Can the police question a mentally challenged person for a crime without another person present?

UPDATED: Sep 30, 2022

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Can the police question a mentally challenged person for a crime without another person present?

A friends brother has the mental
capacity of a 12 yr old but is 24 years
old. He was hanging out with a 15 yr
old runaway and the parents called
police. Police came and picked up my
bfs brother and was told by 3 family
members to not question him without
someone else present as he is
mentally challenged. They did not
listen and questioned him by himself
and now are charging him with sexual

Asked on September 14, 2016 under Criminal Law, Nebraska


SJZ, Member, New York Bar / FreeAdvice Contributing Attorney

Answered 6 years ago | Contributor

If he has been adjudicated, or determined by a court, to be mentally incompetent and to require a legal guardian or conservator, and one has been appointed, then he may not be questioned without that person present, the same way the police are limited in how they could question a minor child without a parent or legal guardian present. Furthermore, if he was or is determined to be mentally incompetent, then if he was questioned, his confession(s) or statements can possibly be thrown out for his lack of capacity. But if he is mentally competent, even if not as developed or advanced as he should be, or even if he may not be competent, but has not been found to be incompentent (a person is competent until and unless a court finds him otherwise), then he can be questioned like any other adult.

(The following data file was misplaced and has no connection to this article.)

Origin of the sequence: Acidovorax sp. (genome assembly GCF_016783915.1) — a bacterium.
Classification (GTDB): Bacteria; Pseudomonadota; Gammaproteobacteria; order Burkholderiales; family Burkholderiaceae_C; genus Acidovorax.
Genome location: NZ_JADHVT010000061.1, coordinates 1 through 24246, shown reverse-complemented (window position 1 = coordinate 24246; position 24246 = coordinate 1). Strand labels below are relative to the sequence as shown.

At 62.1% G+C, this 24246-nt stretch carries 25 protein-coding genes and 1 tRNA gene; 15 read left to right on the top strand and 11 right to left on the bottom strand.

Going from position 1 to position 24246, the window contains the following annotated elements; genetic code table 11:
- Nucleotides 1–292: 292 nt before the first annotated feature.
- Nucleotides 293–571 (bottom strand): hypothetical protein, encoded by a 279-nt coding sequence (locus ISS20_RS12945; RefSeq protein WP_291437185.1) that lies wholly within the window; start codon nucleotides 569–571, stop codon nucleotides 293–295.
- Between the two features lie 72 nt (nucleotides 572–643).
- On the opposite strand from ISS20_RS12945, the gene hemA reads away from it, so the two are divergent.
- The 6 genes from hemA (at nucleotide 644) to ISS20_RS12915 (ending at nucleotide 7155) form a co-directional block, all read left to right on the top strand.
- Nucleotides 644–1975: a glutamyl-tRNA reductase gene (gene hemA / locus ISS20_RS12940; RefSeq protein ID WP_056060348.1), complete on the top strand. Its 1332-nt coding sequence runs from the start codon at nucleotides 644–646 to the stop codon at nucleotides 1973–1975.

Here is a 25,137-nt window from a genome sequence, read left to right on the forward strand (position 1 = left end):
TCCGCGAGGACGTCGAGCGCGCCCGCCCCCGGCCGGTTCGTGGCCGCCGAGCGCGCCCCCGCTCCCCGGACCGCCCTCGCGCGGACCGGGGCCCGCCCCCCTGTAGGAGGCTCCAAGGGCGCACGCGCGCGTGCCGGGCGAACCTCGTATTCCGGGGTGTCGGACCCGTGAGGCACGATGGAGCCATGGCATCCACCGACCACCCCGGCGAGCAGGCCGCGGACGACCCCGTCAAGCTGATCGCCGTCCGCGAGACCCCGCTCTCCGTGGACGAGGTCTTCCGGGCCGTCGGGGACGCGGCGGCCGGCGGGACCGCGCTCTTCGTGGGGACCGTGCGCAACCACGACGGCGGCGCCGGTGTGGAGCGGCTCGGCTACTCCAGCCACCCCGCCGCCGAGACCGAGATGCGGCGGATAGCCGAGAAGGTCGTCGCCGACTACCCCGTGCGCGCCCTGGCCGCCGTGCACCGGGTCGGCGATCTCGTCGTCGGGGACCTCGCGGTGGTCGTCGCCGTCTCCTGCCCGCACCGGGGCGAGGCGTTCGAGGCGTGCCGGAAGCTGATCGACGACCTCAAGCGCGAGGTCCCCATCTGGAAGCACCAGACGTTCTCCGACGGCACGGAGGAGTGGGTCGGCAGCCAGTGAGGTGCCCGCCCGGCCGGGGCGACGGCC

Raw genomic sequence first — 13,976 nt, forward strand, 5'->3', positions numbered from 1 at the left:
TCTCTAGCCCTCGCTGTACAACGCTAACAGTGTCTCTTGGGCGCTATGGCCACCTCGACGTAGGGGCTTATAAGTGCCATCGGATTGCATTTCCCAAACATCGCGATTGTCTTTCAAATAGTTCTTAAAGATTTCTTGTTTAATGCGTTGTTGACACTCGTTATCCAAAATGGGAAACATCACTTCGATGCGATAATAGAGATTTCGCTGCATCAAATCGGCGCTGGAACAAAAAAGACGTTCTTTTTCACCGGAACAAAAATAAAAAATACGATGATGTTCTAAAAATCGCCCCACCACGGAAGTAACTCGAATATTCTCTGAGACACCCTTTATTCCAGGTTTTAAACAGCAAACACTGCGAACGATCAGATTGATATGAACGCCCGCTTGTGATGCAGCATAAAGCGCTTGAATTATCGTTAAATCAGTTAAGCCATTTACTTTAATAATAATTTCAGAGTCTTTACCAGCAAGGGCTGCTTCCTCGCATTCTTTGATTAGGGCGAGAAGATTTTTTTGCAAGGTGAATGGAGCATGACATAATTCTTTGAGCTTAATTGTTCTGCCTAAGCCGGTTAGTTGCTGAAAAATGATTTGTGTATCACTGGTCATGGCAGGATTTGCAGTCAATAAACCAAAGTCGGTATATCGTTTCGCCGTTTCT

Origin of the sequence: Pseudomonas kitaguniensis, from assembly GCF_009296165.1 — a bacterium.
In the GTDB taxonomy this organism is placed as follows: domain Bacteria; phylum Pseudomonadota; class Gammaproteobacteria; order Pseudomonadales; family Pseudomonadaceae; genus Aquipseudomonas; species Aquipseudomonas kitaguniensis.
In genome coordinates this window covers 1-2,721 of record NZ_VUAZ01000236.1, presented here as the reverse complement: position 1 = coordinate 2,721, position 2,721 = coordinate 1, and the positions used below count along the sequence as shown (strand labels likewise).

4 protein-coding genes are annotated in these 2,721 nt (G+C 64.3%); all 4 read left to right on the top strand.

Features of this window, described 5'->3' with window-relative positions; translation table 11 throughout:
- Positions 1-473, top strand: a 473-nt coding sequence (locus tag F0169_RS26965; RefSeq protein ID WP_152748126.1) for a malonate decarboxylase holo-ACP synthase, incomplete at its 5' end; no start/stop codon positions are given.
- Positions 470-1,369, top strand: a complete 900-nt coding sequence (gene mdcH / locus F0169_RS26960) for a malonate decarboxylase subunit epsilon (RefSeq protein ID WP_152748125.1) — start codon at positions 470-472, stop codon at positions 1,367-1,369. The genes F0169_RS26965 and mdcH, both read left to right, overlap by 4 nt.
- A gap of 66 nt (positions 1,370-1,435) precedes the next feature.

You need to get an attorney who will look into having him declared incompetent (if he is). If his public defender won't or doesn't care, try contacting local law schools--many have clinics where law students provide assistance for challenged or at-risk or vulnerable persons under the supervision of professors. Call advocacy groups for the mentally challenged--some may have, or at least can refer you to, attorneys who provide assistance in cases like this. And try contacting the Community Health Law project--they help some developmentally disabled or challenged persons. Here is theirnational website:

IMPORTANT NOTICE: The Answer(s) provided above are for general information only. The attorney providing the answer was not serving as the attorney for the person submitting the question or in any attorney-client relationship with such person. Laws may vary from state to state, and sometimes change. Tiny variations in the facts, or a fact not set forth in a question, often can change a legal outcome or an attorney's conclusion. Although has verified the attorney was admitted to practice law in at least one jurisdiction, he or she may not be authorized to practice law in the jurisdiction referred to in the question, nor is he or she necessarily experienced in the area of the law involved. Unlike the information in the Answer(s) above, upon which you should NOT rely, for personal advice you can rely upon we suggest you retain an attorney to represent you.

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